The article by Ethel Auster and Chun Wei Choo presents a study that attempted to apply some of the theoretical concepts introduced above. The objective of their research was to study how chief executive officers in two Canadian industries acquire and use information about the external business environment. Thirteen CEOs in the publishing and telecommunications industries supplied detailed accounts of 25 critical incidents of obtaining and using environmental information. The results suggest that CEOs do most of their information scanning in the competition, customer, regulatory and technological sectors of the environment. Economic and sociocultural sectors appeared to be less important. They acquire or receive information about the business environment from multiple, complementary sources, with personal sources being the most frequently used. Because they have limited time and attention, CEOs appear to use printed sources as an efficient way of doing a broad scan of the environment. On the other hand, personal sources have high information richness that allow the executives to interpret ambiguous situations. The CEOs used environmental information mainly in the entrepreneurial decisional role, in which they make decisions about new projects such as introducing new products and initiating market strategies.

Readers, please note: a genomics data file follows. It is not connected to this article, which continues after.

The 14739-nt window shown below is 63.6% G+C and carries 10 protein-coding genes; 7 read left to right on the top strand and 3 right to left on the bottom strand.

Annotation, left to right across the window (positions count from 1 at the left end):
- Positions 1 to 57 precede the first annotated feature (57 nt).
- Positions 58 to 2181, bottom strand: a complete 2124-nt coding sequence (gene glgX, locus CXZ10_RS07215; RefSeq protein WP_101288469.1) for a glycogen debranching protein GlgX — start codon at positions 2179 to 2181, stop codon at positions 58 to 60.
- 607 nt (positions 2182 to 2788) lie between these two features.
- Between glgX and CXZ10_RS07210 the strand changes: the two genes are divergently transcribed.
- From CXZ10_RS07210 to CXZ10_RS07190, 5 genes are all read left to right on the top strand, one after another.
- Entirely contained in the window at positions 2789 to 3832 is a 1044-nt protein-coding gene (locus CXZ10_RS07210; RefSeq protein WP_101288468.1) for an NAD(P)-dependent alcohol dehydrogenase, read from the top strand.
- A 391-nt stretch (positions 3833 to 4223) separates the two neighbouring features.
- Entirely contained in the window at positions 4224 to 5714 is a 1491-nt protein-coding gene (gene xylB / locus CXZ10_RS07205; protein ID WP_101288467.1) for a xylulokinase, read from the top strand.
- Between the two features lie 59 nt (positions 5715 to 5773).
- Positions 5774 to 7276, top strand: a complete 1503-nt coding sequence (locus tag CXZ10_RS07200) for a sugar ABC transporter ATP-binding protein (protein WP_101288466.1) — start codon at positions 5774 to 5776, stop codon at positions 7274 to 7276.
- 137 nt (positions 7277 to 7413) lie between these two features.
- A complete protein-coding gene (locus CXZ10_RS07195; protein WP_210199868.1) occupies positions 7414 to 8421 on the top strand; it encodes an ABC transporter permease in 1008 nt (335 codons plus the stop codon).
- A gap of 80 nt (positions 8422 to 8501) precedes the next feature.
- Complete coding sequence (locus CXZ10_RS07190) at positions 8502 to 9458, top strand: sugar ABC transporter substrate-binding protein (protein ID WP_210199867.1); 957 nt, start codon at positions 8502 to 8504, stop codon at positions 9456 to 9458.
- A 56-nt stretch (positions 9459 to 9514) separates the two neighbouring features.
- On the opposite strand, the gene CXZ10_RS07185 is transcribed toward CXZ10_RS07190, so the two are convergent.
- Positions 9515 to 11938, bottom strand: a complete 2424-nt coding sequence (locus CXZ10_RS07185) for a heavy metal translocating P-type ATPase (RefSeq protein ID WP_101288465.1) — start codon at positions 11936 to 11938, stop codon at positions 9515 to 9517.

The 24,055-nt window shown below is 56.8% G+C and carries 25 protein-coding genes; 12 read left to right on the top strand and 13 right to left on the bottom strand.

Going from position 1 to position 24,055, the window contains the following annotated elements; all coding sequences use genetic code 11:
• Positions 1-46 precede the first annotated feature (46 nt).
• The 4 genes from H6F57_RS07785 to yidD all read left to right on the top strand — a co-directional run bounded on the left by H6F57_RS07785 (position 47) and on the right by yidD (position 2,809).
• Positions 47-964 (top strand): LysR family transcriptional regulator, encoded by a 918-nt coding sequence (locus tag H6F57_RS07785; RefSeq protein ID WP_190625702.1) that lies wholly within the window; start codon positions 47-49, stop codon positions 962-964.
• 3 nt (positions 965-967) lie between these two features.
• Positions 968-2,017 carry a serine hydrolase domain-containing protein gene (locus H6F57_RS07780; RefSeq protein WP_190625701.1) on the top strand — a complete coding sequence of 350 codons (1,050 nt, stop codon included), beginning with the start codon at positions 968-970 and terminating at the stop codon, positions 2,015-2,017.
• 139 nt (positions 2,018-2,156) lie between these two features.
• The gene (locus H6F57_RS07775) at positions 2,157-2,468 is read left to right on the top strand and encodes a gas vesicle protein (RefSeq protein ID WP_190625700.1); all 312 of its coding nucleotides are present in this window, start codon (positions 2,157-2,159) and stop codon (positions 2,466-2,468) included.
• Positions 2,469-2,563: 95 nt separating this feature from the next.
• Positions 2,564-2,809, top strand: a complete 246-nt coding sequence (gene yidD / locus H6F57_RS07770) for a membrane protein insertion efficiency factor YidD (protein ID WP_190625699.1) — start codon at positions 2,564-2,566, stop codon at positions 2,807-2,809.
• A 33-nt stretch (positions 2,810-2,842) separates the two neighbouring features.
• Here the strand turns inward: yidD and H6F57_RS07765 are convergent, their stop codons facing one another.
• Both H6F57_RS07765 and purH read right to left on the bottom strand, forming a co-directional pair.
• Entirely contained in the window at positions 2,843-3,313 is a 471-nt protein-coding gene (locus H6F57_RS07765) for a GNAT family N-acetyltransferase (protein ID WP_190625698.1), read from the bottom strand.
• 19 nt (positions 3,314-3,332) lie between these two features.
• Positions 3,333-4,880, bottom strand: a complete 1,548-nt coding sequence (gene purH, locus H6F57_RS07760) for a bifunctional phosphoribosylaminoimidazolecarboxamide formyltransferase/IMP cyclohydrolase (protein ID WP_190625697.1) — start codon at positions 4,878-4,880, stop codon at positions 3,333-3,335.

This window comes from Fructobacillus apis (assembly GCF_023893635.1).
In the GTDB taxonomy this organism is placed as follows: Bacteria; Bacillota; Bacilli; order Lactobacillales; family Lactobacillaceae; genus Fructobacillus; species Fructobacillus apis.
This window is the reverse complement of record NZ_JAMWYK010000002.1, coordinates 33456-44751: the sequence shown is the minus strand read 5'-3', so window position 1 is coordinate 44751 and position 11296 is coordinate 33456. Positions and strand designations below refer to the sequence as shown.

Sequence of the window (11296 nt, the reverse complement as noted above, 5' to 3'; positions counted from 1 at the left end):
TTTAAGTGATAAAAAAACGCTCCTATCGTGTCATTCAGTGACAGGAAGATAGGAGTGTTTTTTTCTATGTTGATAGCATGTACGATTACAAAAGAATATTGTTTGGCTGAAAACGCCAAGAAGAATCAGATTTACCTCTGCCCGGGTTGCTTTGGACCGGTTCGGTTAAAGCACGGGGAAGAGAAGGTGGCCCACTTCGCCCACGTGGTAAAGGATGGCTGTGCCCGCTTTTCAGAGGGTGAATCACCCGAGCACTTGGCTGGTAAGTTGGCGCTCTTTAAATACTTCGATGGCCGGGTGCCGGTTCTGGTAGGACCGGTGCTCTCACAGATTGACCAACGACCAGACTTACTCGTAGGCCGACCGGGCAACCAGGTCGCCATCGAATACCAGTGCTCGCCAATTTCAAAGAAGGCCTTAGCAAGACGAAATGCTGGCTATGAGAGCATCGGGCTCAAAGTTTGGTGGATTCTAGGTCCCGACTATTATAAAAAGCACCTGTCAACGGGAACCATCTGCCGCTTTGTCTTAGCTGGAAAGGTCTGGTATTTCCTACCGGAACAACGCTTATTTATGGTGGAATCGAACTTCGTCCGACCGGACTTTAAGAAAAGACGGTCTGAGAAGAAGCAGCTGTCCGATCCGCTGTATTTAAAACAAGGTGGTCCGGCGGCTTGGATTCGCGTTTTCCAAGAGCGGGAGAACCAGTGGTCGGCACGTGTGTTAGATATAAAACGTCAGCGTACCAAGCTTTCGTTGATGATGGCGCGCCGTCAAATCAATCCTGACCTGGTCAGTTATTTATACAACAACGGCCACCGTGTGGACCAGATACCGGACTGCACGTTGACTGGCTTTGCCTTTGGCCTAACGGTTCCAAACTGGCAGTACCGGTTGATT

The list of additional readings contains selections that elaborate and expand on our introduction and the articles in this part. Most of the readings focus on managerial functions and decision making in particular, but many contain discussions of the information seeking and information processing behaviors of managers.